In the intro, a section reads that girls are prohibited from joining. This is undoubtedly true, but I don't think this belongs in the Controversies section. After all, there is a Girl Scouts organization. Females are also permitted to be on the troop committee, and serve several leadership positions (for instance, my Committee Chairman is a female, as is the treasurer, and a lot of merit badge counselors and other, lesser positions. Should that part be removed? It does seem rather ridiculous; you wouldn't find boys joining the Girl Scouts. Abyssalstudios (talk) 18:23, 3 December 2008 (UTC)

ADDITION: "According to the BSA, "The Cub Scout and Boy Scout programs were designed to meet the emotional, psychological, physical, and other needs of boys between the ages of 8 and 14."[27] While the BSA does not admit girls to these programs, the Venturing program is open to young men and women ages 14 through 21." I did not see that last time, but it seems rather redundant. Abyssalstudios (talk) 18:26, 3 December 2008 (UTC)

See Women could not be a Webelos den leader, Scoutmaster or Coach until 1988. The BSA won a lawsuit in 1987, but changed their policy policy in 1988. The BSA has been sued at least four times for denying amission to girls in Cub Scouting or Boy Scouting. Within the Scouting community, this is part of the 3Gs: God, gays and girls. --—— Gadget850 (Ed) talk - 20:11, 3 December 2008 (UTC)
Thank you, that explains it. Abyssalstudios (talk) 16:21, 4 December 2008 (UTC)
Sound like this needs some expansion. --—— Gadget850 (Ed) talk - 16:57, 4 December 2008 (UTC)

I spent several years in scouting up to becoming an eagle scout. I distinctly remember female scouts in uniform as members of other local troops circa 1998-2004. I met several at camps and events. I have heard several times that girls were not excluded from scouting and always believed this to be true. Nonetheless I can find no reference in my handbook or on the internet. Can anyone else confirm/deny definitively? (I am from troop 9, prairielands council in IL) Pinochet (3) (talk) 17:22, 24 June 2009 (UTC)

Girls may not be youth members in Cub Scouting or Boy Scouting, but can be members in Venturing. Women may serve as leaders in all of the divisions. ---— Gadget850 (Ed) talk 17:46, 24 June 2009 (UTC)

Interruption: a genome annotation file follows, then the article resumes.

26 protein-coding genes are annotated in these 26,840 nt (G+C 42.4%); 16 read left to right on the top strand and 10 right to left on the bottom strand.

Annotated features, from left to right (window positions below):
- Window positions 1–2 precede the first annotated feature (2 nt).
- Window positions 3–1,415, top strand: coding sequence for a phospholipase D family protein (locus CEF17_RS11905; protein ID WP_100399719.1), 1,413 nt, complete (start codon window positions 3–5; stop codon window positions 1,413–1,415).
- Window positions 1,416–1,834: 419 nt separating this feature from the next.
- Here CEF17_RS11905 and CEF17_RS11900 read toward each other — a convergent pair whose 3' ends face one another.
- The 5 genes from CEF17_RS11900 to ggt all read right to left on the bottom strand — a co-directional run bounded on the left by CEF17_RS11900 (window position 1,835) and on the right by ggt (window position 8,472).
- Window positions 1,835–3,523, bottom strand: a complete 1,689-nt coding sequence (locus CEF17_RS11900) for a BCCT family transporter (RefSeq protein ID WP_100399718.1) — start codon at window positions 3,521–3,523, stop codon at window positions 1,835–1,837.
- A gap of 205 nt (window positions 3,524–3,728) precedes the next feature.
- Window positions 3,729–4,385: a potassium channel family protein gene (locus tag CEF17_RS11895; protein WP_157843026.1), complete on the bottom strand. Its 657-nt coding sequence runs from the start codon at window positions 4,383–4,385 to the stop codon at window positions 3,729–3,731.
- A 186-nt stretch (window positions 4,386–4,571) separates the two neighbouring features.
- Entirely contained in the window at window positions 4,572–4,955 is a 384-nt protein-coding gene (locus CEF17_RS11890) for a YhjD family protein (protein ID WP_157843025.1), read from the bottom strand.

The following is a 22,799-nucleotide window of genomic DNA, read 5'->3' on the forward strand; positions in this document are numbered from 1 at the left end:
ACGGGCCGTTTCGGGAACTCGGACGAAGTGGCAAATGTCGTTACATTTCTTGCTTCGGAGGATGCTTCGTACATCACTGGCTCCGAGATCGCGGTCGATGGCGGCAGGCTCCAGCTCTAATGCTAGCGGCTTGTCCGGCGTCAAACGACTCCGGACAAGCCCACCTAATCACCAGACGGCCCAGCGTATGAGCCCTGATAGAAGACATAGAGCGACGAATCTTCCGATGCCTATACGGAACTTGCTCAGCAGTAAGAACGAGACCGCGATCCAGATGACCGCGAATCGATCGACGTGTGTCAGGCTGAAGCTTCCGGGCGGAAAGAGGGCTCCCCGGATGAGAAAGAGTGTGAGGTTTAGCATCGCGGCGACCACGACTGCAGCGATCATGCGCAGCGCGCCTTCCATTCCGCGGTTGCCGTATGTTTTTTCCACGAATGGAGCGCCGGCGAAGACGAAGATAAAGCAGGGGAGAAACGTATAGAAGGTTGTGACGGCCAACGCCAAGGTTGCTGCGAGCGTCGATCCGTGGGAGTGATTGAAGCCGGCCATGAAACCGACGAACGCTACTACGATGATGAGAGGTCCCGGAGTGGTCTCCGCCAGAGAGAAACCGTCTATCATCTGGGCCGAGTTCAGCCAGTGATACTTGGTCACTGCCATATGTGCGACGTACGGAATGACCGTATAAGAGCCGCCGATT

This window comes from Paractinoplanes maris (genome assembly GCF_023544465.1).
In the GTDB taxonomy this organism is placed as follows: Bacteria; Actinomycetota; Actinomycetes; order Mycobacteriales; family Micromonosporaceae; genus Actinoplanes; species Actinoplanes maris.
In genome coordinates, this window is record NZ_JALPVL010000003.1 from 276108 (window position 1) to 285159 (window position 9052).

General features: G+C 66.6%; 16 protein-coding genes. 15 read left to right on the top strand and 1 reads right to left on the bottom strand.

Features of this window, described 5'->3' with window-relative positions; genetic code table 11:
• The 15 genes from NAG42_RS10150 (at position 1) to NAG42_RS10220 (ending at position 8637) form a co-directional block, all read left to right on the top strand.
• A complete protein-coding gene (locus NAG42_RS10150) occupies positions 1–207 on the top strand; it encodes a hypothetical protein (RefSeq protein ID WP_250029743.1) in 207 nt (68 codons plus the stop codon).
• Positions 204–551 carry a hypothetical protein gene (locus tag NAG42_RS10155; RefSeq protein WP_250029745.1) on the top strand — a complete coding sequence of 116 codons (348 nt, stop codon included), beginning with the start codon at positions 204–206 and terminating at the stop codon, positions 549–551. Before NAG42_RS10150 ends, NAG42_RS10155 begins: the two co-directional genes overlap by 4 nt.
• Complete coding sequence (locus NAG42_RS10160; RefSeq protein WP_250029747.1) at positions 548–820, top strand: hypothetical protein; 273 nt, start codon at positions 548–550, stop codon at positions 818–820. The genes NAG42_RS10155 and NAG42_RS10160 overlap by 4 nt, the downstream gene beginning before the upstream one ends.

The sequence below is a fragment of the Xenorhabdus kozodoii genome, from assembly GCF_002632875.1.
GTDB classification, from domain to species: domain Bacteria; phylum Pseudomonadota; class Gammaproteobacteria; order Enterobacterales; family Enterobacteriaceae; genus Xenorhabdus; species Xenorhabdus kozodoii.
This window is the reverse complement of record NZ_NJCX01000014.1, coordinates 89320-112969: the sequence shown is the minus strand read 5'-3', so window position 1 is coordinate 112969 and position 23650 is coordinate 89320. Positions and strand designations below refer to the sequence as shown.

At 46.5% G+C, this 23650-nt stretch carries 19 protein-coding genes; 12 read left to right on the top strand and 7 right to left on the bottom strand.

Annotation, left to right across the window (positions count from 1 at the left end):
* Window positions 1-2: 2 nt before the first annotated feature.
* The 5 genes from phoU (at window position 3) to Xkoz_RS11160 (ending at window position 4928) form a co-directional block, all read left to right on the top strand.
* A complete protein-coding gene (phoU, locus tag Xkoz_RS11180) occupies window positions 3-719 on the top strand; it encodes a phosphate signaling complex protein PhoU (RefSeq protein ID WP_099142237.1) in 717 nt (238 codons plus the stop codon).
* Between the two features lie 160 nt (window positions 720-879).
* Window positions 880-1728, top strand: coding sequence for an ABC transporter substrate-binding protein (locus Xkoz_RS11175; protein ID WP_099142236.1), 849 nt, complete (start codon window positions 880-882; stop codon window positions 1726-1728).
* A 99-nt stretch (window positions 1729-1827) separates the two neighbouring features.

It is also possible he saw Girl Scouts; they are members of a separate organization but are still scouts. It is also not unknown for them to work together (e.g., recruited to help with an eagle or gold award project). --Erp (talk) 17:59, 24 June 2009 (UTC)
There are even joint outdoor events with Boy Scouts and Girl Scouts. Personally I think it rather shizo of both GSUSA and BSA to allow adults of the opposite sex to join but not youths. RlevseTalk 20:57, 24 June 2009 (UTC)
Reading various history texts, I get hints that the BSA made overtures to the GSUSA for a merge in the 1970s but was rebuffed. Regardless, the BSA policies on girls as members are clear. ---— Gadget850 (Ed) talk 21:51, 24 June 2009 (UTC)
Well in the earliest days there were girls in the Boy Scouts (probably unofficially but I'm not sure much was official then). Hunting down some history of Girl Scouts in various states I found at least one reference mentioned an all-girl patrol in a Boy Scout troop (this would have been circa 1910). Not to mention the origin of Girl Guides (the girls who showed up at a Boy Scout event and announced to Baden-Powell they were Girl Scouts). --Erp (talk) 00:06, 25 June 2009 (UTC)

The issue of BSA allowing only boys to be members is significant on a global level. In almost every other country in the world Scouting has now moved to a situation where males and females have equal access to every position, at all ages, within a single organisation. That Scouting in the USA is different is worth discussing. HiLo48 (talk) 05:44, 10 October 2009 (UTC)

Position on illegal aliens

This section is based on one source, that covers only the Chicago Area Council. There are no sources showing that this is a National position or that other councils are doing this. ---— Gadget850 (Ed) talk 21:40, 25 July 2009 (UTC)

This section should surely go then. The preceding paragraph discusses general policy but has no reference. Yohan euan o4 (talk) 14:52, 26 September 2009 (UTC)

Other Youth Organizations

Perhaps regarding other youth organizations, mention should be made of the Masonic youth organizations (DeMolay, Job's Daughters, and the International Order of Rainbow for Girls). Although not as numerous, they are very widespread in the United States. Like the Boy Scouts, they require a belief in a Supreme Being, but do not have any position on homosexuality in their membership requirements. This is most likely due to the Freemasons themselves, who have no mention of homosexuality in their landmarks.